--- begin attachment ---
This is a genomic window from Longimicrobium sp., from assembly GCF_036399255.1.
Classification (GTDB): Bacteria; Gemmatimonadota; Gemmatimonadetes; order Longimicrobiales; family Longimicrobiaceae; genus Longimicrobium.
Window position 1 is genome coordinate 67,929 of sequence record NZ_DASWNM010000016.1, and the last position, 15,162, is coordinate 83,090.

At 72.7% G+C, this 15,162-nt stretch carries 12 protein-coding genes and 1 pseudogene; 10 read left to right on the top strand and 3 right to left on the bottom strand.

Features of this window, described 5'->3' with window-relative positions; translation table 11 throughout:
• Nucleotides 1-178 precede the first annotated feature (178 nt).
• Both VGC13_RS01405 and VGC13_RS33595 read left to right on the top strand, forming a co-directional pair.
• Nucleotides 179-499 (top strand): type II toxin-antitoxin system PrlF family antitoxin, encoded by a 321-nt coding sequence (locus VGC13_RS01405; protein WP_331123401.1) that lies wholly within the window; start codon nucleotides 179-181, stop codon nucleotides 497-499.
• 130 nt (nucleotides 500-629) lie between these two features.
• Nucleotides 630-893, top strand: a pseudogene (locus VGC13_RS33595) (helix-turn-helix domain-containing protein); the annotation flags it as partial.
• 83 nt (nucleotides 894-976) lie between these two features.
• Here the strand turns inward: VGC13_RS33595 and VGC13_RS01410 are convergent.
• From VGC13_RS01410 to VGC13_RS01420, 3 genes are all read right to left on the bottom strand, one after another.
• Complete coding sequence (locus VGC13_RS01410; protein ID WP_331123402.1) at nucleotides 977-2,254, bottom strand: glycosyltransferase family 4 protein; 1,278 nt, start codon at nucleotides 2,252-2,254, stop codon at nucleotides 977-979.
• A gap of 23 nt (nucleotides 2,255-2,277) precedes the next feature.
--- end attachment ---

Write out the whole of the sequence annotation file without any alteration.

This is a genomic window from Longimicrobium sp., from assembly GCF_036399255.1.
Classification (GTDB): Bacteria; Gemmatimonadota; Gemmatimonadetes; order Longimicrobiales; family Longimicrobiaceae; genus Longimicrobium.
Window position 1 is genome coordinate 67,929 of sequence record NZ_DASWNM010000016.1, and the last position, 15,162, is coordinate 83,090.

At 72.7% G+C, this 15,162-nt stretch carries 12 protein-coding genes and 1 pseudogene; 10 read left to right on the top strand and 3 right to left on the bottom strand.

Features of this window, described 5'->3' with window-relative positions; translation table 11 throughout:
• Nucleotides 1-178 precede the first annotated feature (178 nt).
• Both VGC13_RS01405 and VGC13_RS33595 read left to right on the top strand, forming a co-directional pair.
• Nucleotides 179-499 (top strand): type II toxin-antitoxin system PrlF family antitoxin, encoded by a 321-nt coding sequence (locus VGC13_RS01405; protein WP_331123401.1) that lies wholly within the window; start codon nucleotides 179-181, stop codon nucleotides 497-499.
• 130 nt (nucleotides 500-629) lie between these two features.
• Nucleotides 630-893, top strand: a pseudogene (locus VGC13_RS33595) (helix-turn-helix domain-containing protein); the annotation flags it as partial.
• 83 nt (nucleotides 894-976) lie between these two features.
• Here the strand turns inward: VGC13_RS33595 and VGC13_RS01410 are convergent.
• From VGC13_RS01410 to VGC13_RS01420, 3 genes are all read right to left on the bottom strand, one after another.
• Complete coding sequence (locus VGC13_RS01410; protein ID WP_331123402.1) at nucleotides 977-2,254, bottom strand: glycosyltransferase family 4 protein; 1,278 nt, start codon at nucleotides 2,252-2,254, stop codon at nucleotides 977-979.
• A gap of 23 nt (nucleotides 2,255-2,277) precedes the next feature.